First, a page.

|By: Dr. John Ankerberg, Dr. John Weldon; ©2012|
|For the moment, let us accept the common belief that competently handled hypnosis is effective and relatively safe. For the qualified professional, so is high-speed racing. But there are still some risks at every turn, even for the professional. Hypnosis is like that. Even when it is safe, there are still risks and potential unknowns; a large number of variables enter into play, and these must be carefully weighed.|
A large number of organizations offer how-to instruction in hypnosis, and many, if not most of them, also have New Age, Mind Science, or psychic orientations or emphases. This underscores our concern over the modern use of hypnosis, but it is not our only concern. Before writing this, we examined the arguments for the use of hypnosis in medicine and psychotherapy. We have talked with people who have undergone hypnosis in secular and Christian psychotherapy. We agree that in some cases it appears to be helpful. We admit the possibility of a therapeutic use of hypnosis; nevertheless, we have yet to see a convincing set of arguments that answers all the questions which we feel are germane Thus, we are not willing to give an unqualified or even a tentative endorsement to hypnosis for reasons which should become clear in this chapter.
One way we can illustrate our concerns is through a rough parallel to professional racing. For the moment, let us accept the common belief that competently handled hypnosis is effective and relatively safe. For the qualified professional, so is high-speed racing. But there are still some risks at every turn, even for the professional. Hypnosis is like that. Even when it is safe, there are still risks and potential unknowns; a large number of variables enter into play, and these must be carefully weighed.
However, our concern over hypnosis is dramatically increased when we consider the nonprofessional, unregulated, and unqualified therapists, as well as New Age or other experimenters that abound in the field. But even professionals are capable of misusing hypnosis and can be deceived by the power it gives them over other people. Even professionals can become subject to its occult trappings and deceptive allurements.
If the alleged moral and safe use of hypnosis is subject to some risk, its amoral and occult use is all the more risky. And it is this segment of hypnosis that appears to dominate the marketplace. Digging for clams may be safe, fun, and perhaps even therapeutic. But no one goes digging for clams in a mine field, even if only a few mines are present. In the following material we will examine hypnosis in the light of the following topics: 1) psychotherapy, 2) science, 3) moral issues, 4) the occult (e.g., hypnosis and the development of psychic powers and spirit contact or possession), and 5) Christian psychotherapy.
Hypnosis is widely employed in psychotherapy. But in many quarters it is being used under false assumptions, of which we mention three: 1) that the hypnotic state is a normal state of consciousness; 2) that it should be used merely because it works, or because hypnosis is required for effective psychotherapy; 3) that hypnosis can never be used in psychologically or spiritually harmful ways. Let’s briefly examine these assumptions.
First, many hypnotherapists, parapsychologists, and some psychotherapists would have us believe that artificially induced, abnormal mental conditions are really normal. In their minds, this premise alone justifies the practice of hypnosis. To them, the hypnotic state is actually a rather “ordinary” experience within a “normal” state of consciousness, one which all of us undergo daily in times of concentration, relaxation, or suggestion (watching TV commercials). Another assumption is that “normal” is something neutral or even good.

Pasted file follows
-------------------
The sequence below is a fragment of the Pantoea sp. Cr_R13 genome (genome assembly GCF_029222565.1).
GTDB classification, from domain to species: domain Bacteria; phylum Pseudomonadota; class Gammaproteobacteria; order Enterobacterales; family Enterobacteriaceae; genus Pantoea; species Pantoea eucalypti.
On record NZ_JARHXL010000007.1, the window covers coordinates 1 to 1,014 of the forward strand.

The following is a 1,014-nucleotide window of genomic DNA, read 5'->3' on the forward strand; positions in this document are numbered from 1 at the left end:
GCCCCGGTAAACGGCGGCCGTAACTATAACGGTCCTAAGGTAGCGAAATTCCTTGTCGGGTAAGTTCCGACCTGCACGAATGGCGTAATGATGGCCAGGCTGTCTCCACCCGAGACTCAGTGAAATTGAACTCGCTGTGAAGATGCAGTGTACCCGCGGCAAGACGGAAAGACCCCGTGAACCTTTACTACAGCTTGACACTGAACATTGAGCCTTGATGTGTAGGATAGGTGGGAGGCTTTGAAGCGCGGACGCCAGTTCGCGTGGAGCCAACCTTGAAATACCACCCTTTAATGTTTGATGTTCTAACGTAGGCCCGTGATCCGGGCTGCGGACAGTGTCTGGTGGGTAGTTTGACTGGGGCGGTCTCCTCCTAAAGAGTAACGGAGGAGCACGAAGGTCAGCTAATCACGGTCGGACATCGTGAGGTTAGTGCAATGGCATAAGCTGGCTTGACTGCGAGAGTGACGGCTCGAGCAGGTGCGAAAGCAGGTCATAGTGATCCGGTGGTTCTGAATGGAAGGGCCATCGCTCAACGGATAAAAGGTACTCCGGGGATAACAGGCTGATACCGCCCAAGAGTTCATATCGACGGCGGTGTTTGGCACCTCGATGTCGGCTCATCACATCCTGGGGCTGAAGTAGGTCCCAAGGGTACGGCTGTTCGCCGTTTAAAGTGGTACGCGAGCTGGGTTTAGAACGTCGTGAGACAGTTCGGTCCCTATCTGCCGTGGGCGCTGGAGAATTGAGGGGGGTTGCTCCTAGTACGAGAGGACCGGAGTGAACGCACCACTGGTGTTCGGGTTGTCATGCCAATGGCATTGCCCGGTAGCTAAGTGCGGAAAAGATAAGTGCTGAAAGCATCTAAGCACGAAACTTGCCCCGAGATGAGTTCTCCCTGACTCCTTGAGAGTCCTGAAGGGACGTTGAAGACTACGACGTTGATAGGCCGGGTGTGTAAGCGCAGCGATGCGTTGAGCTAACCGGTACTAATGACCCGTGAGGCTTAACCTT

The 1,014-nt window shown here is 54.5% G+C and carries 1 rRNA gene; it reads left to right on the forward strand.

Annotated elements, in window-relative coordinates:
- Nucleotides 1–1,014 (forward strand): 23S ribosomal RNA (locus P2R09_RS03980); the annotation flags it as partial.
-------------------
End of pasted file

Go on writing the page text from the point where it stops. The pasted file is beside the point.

We believe that only superficial similarities exist between ordinary waking consciousness and hypnotic states, because the average person certainly does not perform daily activities in a state of hypnotic trance! And is it without question normal or good to allow someone else to control your mind in the dramatic manner called hypnosis? Just because hypnosis can be learned or experienced does not necessarily make it good. Life is full of learned behaviors and personal experiences that are evil or destructive. People can learn to develop psychic abilities if they join a psychic development circle or seek to become a channeler. They can also experience possession. But none of this is normal, good, or neutral because psychic abilities and spirit possession represent a defective, abnormal spirituality rife with unforeseen negative consequences. In a similar manner, we believe hypnotic states are subnormal conditions that potentially open doors to the world of the occult. Therefore, we reject the argument that the hypnotic state is necessarily a normal or natural mental condition.
Second, to accept hypnosis in psychotherapy simply because it is effective is faulty logic. A terrorist’s bomb is “effective” when it explodes and maims people, but does that make it acceptable? If hypnosis is to be accepted solely on the basis of pragmatism (it works; therefore, it is good), we must also accept virtually every form of occult and psychic methodology on the basis of pragmatism—they can be effective, therefore, they are good. But given the psychological and spiritual wreckage in the occult, who would logically argue in such a fashion?
Since hypnosis is a questionable procedure, then it should not automatically be accepted merely because it “works.” Other factors and issues should be weighed up and the risks balanced against benefits. Regardless, some have questioned whether hypnosis has any necessary value to psychotherapy at all. The truth is that hypnotic methods are not necessary for results in psychotherapy. Martin and Deidre Bobgan, authors of Psychoheresy and Hypnosis and the Christian, cite Alfred Freedman and others in the Modern Synopsis of Comprehensive Textbook of Psychiatry II (2nd ed., 1976, p. 905) as stating, “Everything done in psychotherapy with hypnosis can also be done without hypnosis.” If hypnosis is really unnecessary in psychotherapy, then the question becomes, “Are the potential risks worth the benefits?”